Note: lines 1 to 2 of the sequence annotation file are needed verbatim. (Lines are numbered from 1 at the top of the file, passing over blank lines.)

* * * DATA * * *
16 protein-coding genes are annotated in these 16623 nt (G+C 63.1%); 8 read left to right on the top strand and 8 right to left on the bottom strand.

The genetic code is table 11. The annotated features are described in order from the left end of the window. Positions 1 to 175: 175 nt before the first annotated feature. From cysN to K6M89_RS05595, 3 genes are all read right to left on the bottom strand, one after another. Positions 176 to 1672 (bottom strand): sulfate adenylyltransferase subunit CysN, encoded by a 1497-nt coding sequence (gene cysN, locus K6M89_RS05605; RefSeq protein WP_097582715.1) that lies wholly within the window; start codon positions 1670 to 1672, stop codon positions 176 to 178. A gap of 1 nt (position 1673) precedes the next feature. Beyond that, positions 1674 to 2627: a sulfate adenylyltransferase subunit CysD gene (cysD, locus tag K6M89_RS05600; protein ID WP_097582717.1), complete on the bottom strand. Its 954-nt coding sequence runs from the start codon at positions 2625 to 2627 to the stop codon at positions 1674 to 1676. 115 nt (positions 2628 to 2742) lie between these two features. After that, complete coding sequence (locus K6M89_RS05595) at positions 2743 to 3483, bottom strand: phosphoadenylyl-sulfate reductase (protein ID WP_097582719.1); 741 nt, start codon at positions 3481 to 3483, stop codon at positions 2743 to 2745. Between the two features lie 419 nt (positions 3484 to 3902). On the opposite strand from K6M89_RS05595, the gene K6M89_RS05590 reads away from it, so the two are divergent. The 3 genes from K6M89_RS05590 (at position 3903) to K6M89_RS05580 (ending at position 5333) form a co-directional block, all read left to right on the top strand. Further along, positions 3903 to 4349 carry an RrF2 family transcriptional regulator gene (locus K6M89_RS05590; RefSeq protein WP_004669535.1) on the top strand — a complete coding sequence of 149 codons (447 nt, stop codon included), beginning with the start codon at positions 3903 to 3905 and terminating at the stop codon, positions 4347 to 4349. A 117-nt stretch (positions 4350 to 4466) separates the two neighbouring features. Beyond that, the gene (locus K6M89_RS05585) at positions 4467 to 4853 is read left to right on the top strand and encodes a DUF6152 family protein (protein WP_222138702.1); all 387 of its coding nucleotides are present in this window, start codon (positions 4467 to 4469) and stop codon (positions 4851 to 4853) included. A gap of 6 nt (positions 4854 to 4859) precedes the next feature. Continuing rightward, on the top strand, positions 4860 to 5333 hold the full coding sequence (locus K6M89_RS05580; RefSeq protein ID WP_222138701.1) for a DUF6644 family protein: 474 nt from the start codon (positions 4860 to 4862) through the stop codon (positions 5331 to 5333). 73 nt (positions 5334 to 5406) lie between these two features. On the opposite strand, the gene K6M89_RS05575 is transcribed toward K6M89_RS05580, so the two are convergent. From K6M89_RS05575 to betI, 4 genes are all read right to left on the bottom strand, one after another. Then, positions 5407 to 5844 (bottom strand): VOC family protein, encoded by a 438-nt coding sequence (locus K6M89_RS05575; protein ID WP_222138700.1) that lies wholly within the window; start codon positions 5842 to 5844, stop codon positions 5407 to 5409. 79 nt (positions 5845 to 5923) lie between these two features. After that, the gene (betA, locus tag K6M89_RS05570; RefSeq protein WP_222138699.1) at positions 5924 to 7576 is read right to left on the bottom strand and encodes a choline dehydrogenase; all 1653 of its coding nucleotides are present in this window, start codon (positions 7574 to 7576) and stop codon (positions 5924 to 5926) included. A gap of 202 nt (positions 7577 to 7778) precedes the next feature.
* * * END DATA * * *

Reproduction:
16 protein-coding genes are annotated in these 16623 nt (G+C 63.1%); 8 read left to right on the top strand and 8 right to left on the bottom strand.

The genetic code is table 11. The annotated features are described in order from the left end of the window. Positions 1 to 175: 175 nt before the first annotated feature. From cysN to K6M89_RS05595, 3 genes are all read right to left on the bottom strand, one after another. Positions 176 to 1672 (bottom strand): sulfate adenylyltransferase subunit CysN, encoded by a 1497-nt coding sequence (gene cysN, locus K6M89_RS05605; RefSeq protein WP_097582715.1) that lies wholly within the window; start codon positions 1670 to 1672, stop codon positions 176 to 178. A gap of 1 nt (position 1673) precedes the next feature. Beyond that, positions 1674 to 2627: a sulfate adenylyltransferase subunit CysD gene (cysD, locus tag K6M89_RS05600; protein ID WP_097582717.1), complete on the bottom strand. Its 954-nt coding sequence runs from the start codon at positions 2625 to 2627 to the stop codon at positions 1674 to 1676. 115 nt (positions 2628 to 2742) lie between these two features. After that, complete coding sequence (locus K6M89_RS05595) at positions 2743 to 3483, bottom strand: phosphoadenylyl-sulfate reductase (protein ID WP_097582719.1); 741 nt, start codon at positions 3481 to 3483, stop codon at positions 2743 to 2745. Between the two features lie 419 nt (positions 3484 to 3902). On the opposite strand from K6M89_RS05595, the gene K6M89_RS05590 reads away from it, so the two are divergent. The 3 genes from K6M89_RS05590 (at position 3903) to K6M89_RS05580 (ending at position 5333) form a co-directional block, all read left to right on the top strand. Further along, positions 3903 to 4349 carry an RrF2 family transcriptional regulator gene (locus K6M89_RS05590; RefSeq protein WP_004669535.1) on the top strand — a complete coding sequence of 149 codons (447 nt, stop codon included), beginning with the start codon at positions 3903 to 3905 and terminating at the stop codon, positions 4347 to 4349. A 117-nt stretch (positions 4350 to 4466) separates the two neighbouring features. Beyond that, the gene (locus K6M89_RS05585) at positions 4467 to 4853 is read left to right on the top strand and encodes a DUF6152 family protein (protein WP_222138702.1); all 387 of its coding nucleotides are present in this window, start codon (positions 4467 to 4469) and stop codon (positions 4851 to 4853) included. A gap of 6 nt (positions 4854 to 4859) precedes the next feature. Continuing rightward, on the top strand, positions 4860 to 5333 hold the full coding sequence (locus K6M89_RS05580; RefSeq protein ID WP_222138701.1) for a DUF6644 family protein: 474 nt from the start codon (positions 4860 to 4862) through the stop codon (positions 5331 to 5333). 73 nt (positions 5334 to 5406) lie between these two features. On the opposite strand, the gene K6M89_RS05575 is transcribed toward K6M89_RS05580, so the two are convergent. From K6M89_RS05575 to betI, 4 genes are all read right to left on the bottom strand, one after another. Then, positions 5407 to 5844 (bottom strand): VOC family protein, encoded by a 438-nt coding sequence (locus K6M89_RS05575; protein ID WP_222138700.1) that lies wholly within the window; start codon positions 5842 to 5844, stop codon positions 5407 to 5409. 79 nt (positions 5845 to 5923) lie between these two features. After that, the gene (betA, locus tag K6M89_RS05570; RefSeq protein WP_222138699.1) at positions 5924 to 7576 is read right to left on the bottom strand and encodes a choline dehydrogenase; all 1653 of its coding nucleotides are present in this window, start codon (positions 7574 to 7576) and stop codon (positions 5924 to 5926) included. A gap of 202 nt (positions 7577 to 7778) precedes the next feature.